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Vegetable flood at Wabagai; whereas Vegetable drought at Imphal during lock down due to pandemic COVID-19

By Dr Mayengbam Lalit Singh
Asst. Professor, Dept. of Economics,  Kha Manipur College, Kakching

It is duty of economists to bring equilibrium between economic forces such as demand and supply. Maxim of Classical Economics “Supply creates its own demand” which was applicable during those decades when there was no hectic official procedure against free flows goods and services. However, modern day governance brings obstacles against free flows of goods and services if the later does not comply with official procedures framed by governance. Economic history taught us lessons how disequilibrium between demand and supply evolved in many countries. The distinguished example is The Great Economic Depression in 1930s in the USA where there were records of overproduction of goods without matching demands from consumers. Despite the overproduction in the USA, several countries in the world experienced in the lack of those goods.  Similar situation was witnessed in 2014 when Crimea (part of Ukraine) was integrated with Russia due to political unrest in the country. Several countries of European Union along the USA imposed sanction against import to and export from Russia. Many farmers of European countries exported fruits, dairy products and agro based product to Russia. However, due to sanction, they could neither export nor find market elsewhere. It was pathetic situation to watch those distressed farmers destroying their produces and hence their annual incomes were crippled. However, in Russia consumers face scarcity of those imported products since local producer could not produce the amount demanded by local consumers which resulted in inflation in Russia.
Recent trade war between the USA and China affects availability of consumers’ goods in both countries. The USA levies high tariffs on those manufactured goods imported from China which result in scarcity of the manufactured goods. In similar fashion, China also levies high tariffs on those agricultural items imported from the USA. Among agricultural commodities, soybean is reported the most consumed item in China. Owing to the high tariff rate, USA farmers find it very hard to find the market for their products. Chinese consumers face shortages of soybean along with inflated prices. Hence, such impediments in the free flow of goods lead to artificial inflation of goods across many countries.
The most debatable scarcity of goods at present is due to ongoing pandemic COVID-19 in many countries. When referred to Indian cases, it is reported that all the states have been facing shortages of basic goods along with inflated prices of these consumers’ goods.
In the case for India, there are reports that ongoing lock down disturbs distribution of foods across the country. It has been witnessed that farmers are unable to sell their products to the consumers.  The great vegetable malls in the cities can’t be supplied due to lock down. As a result scarcity of vegetables takes place in the vegetable sector which results in inflation of these goods. On the other hand, the plight of vegetables from the growers has been dwindling and prices for vegetables are grounded. Farmers who borrowed loans for their crops are facing a harsh situation of being in between a rock and hard place. If these perishable vegetables are not plighted in time, they will be spoiled within a short period of time.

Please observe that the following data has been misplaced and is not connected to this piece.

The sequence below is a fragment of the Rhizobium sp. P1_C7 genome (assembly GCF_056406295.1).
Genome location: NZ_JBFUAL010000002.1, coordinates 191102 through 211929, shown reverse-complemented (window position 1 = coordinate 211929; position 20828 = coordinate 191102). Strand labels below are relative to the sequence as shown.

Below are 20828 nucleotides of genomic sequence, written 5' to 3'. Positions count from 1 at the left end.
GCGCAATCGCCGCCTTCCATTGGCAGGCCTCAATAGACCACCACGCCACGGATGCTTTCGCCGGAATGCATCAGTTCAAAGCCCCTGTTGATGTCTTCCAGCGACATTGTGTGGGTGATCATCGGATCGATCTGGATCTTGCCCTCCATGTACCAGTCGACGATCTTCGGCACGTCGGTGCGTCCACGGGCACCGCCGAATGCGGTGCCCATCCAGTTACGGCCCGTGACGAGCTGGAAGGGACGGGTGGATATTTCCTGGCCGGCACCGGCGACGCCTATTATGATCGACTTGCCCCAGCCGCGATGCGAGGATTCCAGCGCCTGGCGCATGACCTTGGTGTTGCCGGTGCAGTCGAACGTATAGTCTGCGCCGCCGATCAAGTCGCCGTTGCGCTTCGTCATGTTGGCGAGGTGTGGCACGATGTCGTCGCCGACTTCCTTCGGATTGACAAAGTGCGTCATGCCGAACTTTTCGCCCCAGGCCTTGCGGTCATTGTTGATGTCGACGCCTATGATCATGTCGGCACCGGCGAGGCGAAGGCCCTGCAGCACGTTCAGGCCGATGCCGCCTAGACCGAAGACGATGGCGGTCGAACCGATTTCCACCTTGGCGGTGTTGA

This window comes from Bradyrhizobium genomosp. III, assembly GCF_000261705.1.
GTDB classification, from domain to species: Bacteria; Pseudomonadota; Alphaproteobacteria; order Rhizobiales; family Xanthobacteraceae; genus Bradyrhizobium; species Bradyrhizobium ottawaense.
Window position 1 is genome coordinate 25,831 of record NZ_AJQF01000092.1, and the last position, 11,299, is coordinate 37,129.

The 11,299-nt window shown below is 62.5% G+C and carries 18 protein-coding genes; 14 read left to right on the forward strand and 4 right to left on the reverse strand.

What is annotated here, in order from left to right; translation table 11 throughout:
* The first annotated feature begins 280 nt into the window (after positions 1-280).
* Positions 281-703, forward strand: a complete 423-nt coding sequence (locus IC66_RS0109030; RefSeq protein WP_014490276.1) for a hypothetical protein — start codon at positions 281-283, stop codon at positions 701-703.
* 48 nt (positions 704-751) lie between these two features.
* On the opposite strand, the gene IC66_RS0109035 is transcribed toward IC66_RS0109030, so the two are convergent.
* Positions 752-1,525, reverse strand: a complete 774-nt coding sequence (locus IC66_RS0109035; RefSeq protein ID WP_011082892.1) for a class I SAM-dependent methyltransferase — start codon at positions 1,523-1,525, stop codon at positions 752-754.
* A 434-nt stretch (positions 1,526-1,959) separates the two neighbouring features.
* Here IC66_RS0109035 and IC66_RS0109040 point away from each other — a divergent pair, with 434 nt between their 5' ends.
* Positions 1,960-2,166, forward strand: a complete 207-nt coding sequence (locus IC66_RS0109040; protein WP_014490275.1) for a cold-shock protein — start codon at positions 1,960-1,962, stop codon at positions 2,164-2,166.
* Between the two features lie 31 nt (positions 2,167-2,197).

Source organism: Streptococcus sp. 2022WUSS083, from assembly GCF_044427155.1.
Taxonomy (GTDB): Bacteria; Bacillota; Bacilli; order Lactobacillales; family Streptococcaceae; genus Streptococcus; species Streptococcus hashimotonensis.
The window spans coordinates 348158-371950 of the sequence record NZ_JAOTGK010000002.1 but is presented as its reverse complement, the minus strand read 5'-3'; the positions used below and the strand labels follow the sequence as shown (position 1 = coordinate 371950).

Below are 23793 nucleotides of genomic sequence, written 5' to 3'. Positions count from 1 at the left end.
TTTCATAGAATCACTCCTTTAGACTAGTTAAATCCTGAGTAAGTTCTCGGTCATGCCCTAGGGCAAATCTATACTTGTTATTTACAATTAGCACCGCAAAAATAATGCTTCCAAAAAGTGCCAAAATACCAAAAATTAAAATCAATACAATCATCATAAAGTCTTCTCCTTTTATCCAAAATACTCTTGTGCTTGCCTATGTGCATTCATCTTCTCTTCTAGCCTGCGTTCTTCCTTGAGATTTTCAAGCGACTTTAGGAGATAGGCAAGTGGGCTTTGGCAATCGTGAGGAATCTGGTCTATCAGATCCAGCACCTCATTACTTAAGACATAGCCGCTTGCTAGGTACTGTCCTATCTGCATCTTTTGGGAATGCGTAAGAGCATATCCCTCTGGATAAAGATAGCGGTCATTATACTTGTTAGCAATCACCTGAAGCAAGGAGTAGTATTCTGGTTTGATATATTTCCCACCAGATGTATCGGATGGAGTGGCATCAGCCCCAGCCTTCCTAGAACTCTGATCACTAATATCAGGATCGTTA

During the first phase of lock down in Manipur, there was fear among the farmers of Wabagai that standing vegetables (cabbage, cauliflower, tomato, peas, Wabagai potato, etc.) would perish and incurred a huge loss. However, many CSOs and social workers in Imphal gathered vegetables at the price prevailing in the market and distributed it to each household. Later on, private businessmen join the supply of vegetables through a pass system introduced by related government officials. Since then, such businessmen have become player of discriminating prices towards farmers and consumers. Such businessmen usually collect relatively valuable vegetables to their weights at the lowest rate and sell it at the highest rate to the consumers so that they can earn huge profit in every trip.  At present, according to farmers, these businessmen buy cabbage (two kilogram or more than that) at rupees 10 and reportedly sell rupees 10 per kg to the consumers which earn at least rupees 30 or 40. Farmers feel that the price they get is just the cost price. So, they are reluctant to sell cabbage at that rate instead they feel that it is better to make cabbage perished to become organic manure. So the government should initiate such policies where members of rural governmental bodies should be employed in collecting vegetables at a price rate prevailing in the rural market. Members of urban governmental bodies should be instructed to cooperate with those rural bodies and sell it to respective localities at fair price. This would solve the scarcity of vegetables in urban areas and reduce variability between prices prevailed in rural and urban areas. At present, private small businessmen are the ones who plight such vegetables from Wabagai to urban areas and other parts of Manipur. According to them, hectic procedures in pursuing vehicle pass, scarcity of vehicle fuel and infrastructural bottlenecks (pathetic roads) in Wabagai are major constraints in the regular plight of vegetables from Wabagai. In regard to infrastructural constraints, roads originating from where vegetables are grown to main Mayai Lambi Road (Irabot Road) are so pathetic with huge potholes which reduce capacity of plight. Government needs to convert these roads to blacktop ones as a part of “Go to Village” programme so that the village can feed the people of Manipur and contribute more to state GDP.

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